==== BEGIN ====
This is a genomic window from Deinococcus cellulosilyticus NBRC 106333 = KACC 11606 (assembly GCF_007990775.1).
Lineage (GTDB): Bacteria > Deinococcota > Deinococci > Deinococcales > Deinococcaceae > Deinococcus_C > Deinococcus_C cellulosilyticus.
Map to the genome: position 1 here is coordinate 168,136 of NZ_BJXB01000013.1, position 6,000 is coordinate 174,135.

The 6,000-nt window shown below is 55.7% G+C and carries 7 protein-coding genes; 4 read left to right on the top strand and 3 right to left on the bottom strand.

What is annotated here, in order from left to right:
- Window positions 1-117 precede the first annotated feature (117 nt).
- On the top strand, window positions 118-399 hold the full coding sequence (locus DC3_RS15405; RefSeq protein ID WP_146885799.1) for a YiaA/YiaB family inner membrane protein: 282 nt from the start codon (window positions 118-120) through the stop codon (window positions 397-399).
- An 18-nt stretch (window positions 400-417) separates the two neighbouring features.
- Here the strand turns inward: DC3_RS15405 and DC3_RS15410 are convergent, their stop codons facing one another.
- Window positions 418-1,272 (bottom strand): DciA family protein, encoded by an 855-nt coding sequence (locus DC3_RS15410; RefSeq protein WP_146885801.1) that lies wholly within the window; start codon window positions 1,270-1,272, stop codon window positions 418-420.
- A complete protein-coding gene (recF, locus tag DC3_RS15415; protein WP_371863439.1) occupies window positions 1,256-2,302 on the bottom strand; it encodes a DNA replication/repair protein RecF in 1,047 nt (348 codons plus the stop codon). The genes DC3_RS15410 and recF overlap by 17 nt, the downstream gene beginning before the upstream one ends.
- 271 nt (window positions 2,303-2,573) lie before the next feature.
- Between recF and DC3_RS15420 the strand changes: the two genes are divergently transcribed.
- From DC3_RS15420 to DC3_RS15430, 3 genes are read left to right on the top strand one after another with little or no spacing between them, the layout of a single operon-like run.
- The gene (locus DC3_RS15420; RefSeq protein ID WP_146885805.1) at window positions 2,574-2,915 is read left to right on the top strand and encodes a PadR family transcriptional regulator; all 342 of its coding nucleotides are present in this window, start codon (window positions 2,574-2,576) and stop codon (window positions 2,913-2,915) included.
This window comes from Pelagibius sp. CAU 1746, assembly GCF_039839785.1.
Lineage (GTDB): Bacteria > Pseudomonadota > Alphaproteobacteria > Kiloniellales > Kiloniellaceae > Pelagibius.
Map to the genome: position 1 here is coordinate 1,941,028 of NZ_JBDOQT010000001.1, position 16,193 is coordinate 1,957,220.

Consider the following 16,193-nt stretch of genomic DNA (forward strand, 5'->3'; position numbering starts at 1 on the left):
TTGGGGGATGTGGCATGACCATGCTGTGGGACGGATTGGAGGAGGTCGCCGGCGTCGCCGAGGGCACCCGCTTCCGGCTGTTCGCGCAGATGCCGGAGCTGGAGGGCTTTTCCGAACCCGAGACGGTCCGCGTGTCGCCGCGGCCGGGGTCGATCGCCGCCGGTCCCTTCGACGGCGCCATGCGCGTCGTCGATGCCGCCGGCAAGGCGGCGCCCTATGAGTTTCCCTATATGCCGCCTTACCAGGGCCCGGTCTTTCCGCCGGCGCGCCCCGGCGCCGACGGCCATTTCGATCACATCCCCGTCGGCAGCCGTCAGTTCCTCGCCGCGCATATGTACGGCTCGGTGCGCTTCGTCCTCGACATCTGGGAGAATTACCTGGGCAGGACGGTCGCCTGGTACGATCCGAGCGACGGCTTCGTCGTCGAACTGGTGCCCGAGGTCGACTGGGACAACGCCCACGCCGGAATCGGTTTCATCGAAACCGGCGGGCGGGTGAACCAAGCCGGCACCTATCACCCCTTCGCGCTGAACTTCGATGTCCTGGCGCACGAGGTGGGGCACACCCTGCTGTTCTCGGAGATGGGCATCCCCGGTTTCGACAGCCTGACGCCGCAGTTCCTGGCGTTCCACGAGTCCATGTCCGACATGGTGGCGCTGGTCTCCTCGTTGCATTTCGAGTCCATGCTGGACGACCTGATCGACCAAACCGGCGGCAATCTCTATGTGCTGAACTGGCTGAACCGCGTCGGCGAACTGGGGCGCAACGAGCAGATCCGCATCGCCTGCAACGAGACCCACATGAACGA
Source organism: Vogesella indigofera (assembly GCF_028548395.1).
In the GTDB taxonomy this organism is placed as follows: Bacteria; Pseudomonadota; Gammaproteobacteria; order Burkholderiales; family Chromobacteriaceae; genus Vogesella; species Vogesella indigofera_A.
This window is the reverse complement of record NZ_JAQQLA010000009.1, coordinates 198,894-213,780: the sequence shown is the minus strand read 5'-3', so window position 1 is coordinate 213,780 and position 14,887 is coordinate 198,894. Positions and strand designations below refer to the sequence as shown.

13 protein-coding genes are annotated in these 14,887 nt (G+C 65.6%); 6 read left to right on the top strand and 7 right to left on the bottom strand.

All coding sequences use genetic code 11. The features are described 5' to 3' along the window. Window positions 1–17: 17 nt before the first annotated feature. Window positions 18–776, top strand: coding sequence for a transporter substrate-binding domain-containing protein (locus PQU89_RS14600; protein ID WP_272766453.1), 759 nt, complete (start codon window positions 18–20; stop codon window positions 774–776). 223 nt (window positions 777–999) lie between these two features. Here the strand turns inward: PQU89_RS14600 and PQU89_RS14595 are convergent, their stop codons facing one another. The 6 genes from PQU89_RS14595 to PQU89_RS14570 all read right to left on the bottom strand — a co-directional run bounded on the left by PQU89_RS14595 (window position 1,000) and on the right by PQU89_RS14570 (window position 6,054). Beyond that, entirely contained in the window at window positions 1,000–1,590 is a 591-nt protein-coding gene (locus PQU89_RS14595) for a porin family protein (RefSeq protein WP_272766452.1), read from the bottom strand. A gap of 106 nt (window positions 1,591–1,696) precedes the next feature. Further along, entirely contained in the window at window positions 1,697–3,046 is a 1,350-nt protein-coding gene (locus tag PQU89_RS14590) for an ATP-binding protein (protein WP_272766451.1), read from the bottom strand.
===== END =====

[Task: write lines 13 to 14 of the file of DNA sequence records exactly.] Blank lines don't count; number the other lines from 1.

- Between recF and DC3_RS15420 the strand changes: the two genes are divergently transcribed.
- From DC3_RS15420 to DC3_RS15430, 3 genes are read left to right on the top strand one after another with little or no spacing between them, the layout of a single operon-like run.